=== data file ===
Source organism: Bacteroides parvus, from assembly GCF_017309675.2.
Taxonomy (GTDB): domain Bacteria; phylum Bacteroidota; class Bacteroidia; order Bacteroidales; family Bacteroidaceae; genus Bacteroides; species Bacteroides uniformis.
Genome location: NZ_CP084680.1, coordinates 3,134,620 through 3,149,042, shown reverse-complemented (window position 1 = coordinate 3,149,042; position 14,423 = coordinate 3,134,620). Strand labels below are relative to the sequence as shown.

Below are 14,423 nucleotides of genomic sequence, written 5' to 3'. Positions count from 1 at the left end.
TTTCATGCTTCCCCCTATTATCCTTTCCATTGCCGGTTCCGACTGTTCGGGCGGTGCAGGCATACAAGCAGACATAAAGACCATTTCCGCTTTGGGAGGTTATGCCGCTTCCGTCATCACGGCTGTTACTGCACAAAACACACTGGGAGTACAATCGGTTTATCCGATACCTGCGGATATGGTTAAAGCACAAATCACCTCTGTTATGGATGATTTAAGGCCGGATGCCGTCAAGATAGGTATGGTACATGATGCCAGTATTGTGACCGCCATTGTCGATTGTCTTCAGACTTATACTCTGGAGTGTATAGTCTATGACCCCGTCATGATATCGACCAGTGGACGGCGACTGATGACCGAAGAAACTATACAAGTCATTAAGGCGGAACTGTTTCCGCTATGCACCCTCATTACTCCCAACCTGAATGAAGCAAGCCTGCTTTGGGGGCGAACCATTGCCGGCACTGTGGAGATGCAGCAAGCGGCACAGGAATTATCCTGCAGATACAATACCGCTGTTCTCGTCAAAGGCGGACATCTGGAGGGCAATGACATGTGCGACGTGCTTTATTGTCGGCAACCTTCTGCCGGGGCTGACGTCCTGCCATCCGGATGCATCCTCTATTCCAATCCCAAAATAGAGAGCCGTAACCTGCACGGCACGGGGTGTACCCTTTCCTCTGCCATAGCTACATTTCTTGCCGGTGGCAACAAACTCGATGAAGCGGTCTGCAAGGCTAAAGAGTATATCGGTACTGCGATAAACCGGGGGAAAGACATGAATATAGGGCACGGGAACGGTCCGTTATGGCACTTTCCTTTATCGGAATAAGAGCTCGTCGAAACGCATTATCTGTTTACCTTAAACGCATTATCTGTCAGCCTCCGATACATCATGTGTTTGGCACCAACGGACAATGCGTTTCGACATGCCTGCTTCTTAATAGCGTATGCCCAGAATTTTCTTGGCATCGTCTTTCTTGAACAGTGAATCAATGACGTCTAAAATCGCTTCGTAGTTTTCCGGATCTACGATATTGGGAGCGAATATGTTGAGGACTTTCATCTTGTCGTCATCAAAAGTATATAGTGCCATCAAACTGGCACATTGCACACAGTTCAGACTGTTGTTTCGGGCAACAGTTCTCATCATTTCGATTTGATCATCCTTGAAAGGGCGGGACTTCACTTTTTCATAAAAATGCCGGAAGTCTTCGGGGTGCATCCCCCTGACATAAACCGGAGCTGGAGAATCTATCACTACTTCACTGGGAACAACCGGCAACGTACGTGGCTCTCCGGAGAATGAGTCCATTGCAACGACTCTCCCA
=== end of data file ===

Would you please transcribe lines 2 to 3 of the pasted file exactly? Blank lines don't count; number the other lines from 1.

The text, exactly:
Taxonomy (GTDB): domain Bacteria; phylum Bacteroidota; class Bacteroidia; order Bacteroidales; family Bacteroidaceae; genus Bacteroides; species Bacteroides uniformis.
Genome location: NZ_CP084680.1, coordinates 3,134,620 through 3,149,042, shown reverse-complemented (window position 1 = coordinate 3,149,042; position 14,423 = coordinate 3,134,620). Strand labels below are relative to the sequence as shown.